Estimating in agile can be really tough, everyone in software development knows; borderline impossible for most. Currently, there are so many methods of estimation and no one method can work for any team or project.
- Story Point Estimating : Measure the complexity of a user story based on comparison. This method often uses the Fibonacci sequence and a game called Planning Poker.
- Ideal Man Days Estimating : Estimate based on an ideal day; with no interruptions and work is completed efficiently.
- Task Decomposition Estimating : Break a user story down into small tasks. Try to estimate each little part of work that needs to be completed.
- Parametric Estimating : Use statistical relationships between data and other variables. By estimating volume by number of lines of code, multiplied by complexity multiplied by time.
- 3 Point Estimate : Estimate based on previous experience, and come out with 3 outputs. Best case scenario, worst case scenario and probably scenario. These are combined to give a probability for completion.
- Experienced Senior Programmer Days Estimate : Estimate what you think an experienced programmer would estimate. This is similar to ideal man days, only you are estimating what someone else would estimate.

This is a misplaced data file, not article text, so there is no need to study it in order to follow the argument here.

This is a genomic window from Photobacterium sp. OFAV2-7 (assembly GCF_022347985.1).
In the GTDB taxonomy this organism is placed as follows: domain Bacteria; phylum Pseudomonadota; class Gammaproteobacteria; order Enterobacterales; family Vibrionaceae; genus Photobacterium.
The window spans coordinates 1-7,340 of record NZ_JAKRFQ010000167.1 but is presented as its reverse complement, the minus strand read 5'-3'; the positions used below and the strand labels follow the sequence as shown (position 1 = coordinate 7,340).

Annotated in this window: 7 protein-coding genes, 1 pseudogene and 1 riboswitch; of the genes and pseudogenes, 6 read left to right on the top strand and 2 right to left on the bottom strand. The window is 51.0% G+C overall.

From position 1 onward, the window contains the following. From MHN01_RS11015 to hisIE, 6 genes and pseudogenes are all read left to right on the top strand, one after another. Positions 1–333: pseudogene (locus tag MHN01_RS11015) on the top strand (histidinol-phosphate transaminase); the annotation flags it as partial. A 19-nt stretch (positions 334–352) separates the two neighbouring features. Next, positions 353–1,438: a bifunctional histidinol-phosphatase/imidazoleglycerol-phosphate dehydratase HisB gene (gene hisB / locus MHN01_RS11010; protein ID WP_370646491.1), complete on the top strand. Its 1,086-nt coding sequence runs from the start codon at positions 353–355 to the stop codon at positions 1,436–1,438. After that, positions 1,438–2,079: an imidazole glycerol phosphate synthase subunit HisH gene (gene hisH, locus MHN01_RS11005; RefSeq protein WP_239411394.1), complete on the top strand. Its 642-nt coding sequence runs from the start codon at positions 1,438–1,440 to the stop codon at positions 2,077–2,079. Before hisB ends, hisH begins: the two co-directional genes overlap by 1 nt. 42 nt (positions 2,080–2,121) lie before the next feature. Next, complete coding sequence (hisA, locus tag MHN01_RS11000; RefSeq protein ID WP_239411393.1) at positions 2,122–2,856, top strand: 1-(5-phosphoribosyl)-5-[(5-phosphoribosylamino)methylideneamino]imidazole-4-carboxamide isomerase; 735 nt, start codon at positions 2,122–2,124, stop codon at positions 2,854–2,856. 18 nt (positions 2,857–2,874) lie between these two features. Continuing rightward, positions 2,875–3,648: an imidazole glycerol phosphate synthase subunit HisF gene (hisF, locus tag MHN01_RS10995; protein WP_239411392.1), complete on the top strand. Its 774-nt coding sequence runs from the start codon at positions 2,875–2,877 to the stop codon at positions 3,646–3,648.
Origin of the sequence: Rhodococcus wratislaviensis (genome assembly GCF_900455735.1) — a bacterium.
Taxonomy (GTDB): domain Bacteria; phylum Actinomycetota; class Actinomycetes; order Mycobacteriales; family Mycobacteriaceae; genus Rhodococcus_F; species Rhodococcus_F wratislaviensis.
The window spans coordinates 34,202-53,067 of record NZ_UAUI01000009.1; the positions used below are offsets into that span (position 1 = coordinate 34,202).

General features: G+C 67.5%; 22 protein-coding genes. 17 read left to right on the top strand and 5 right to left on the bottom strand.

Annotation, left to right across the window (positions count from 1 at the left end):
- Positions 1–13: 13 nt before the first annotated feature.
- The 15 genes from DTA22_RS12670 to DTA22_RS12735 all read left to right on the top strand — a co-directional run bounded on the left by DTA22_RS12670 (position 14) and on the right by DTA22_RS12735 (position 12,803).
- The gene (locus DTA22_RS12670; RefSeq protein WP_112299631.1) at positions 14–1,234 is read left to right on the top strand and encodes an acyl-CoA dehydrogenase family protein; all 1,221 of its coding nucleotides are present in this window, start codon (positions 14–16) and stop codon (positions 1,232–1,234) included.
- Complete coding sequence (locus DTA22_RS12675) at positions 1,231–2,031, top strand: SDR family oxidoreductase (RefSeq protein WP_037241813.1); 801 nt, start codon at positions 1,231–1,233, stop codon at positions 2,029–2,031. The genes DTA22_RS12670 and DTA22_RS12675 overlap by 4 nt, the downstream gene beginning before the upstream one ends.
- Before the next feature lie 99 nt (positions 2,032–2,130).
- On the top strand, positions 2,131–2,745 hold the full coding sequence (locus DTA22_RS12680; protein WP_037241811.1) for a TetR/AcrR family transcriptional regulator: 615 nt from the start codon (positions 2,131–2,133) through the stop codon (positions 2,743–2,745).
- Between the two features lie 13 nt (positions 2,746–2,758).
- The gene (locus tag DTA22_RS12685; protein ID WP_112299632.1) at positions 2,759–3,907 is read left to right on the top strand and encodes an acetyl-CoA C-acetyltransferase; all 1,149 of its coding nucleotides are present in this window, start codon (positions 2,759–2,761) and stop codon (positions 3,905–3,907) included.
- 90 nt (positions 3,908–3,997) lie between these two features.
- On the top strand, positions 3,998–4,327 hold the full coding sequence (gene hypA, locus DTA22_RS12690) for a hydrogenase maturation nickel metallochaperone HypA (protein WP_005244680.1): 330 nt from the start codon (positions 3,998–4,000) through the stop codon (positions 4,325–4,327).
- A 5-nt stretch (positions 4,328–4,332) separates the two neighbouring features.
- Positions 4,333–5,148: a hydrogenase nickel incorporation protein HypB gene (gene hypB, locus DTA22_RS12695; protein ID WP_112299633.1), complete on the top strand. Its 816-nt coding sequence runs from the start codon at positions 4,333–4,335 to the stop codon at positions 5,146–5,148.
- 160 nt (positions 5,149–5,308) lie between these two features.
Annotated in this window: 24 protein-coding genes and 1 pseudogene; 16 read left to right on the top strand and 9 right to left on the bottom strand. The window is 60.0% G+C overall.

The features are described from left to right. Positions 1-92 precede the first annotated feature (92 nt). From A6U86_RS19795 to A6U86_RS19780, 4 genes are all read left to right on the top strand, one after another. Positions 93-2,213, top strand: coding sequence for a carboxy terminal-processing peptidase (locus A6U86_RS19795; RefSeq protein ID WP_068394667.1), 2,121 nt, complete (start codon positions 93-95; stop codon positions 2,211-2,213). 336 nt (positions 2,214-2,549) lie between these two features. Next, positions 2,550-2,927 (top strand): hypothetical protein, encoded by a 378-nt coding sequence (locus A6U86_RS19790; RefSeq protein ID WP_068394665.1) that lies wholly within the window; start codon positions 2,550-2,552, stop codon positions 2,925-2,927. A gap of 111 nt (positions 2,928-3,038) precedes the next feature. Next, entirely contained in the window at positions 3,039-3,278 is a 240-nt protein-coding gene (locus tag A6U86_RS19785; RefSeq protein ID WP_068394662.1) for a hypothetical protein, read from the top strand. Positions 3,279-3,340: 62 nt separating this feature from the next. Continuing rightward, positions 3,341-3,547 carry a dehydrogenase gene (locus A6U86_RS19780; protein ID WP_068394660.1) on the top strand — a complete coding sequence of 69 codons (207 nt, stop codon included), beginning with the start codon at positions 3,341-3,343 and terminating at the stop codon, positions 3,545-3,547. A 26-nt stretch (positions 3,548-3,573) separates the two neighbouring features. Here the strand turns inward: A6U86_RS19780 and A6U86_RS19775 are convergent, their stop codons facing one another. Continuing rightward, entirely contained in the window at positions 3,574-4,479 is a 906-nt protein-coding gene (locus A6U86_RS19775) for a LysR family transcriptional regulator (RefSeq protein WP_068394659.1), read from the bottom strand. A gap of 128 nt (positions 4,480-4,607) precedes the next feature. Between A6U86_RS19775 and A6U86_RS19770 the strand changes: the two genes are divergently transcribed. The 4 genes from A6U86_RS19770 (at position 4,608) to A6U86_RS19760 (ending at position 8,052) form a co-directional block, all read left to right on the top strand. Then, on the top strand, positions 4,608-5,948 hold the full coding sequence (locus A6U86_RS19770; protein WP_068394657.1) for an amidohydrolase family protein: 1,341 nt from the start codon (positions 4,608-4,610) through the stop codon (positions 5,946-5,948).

Estimating in Agile: What Works Best?
As I said, not every style of estimating in agile will work for each team or project. The advise I would give to you is to experiment with estimating.
Mike Cohn gave a great talk on this. He asked a group of teams to apply a different type of estimation and work with it. After that, get everyone to discuss, then pick again another style of estimation. What you will notice is that new groups will start to form, and methods will be abandoned. An example if there were 4 teams; one doing ideal man days, one doing story points, one doing parametric estimating and one doing 3 point estimating . After the first round people might clearly see that parametric estimating doesn’t work. The remaining groups will keep the 3 left. If the group had to further times eventually you should come up with a method that everyone agreed worked based.
This is something that I fully encourage with teams I work with. Be experimental, try new things and don’t be afraid to fail. Experimentation allows you to make more data driven decisions and learn from experience.
Experiment with estimating, use trial and error — this is what Agile is all about after all!
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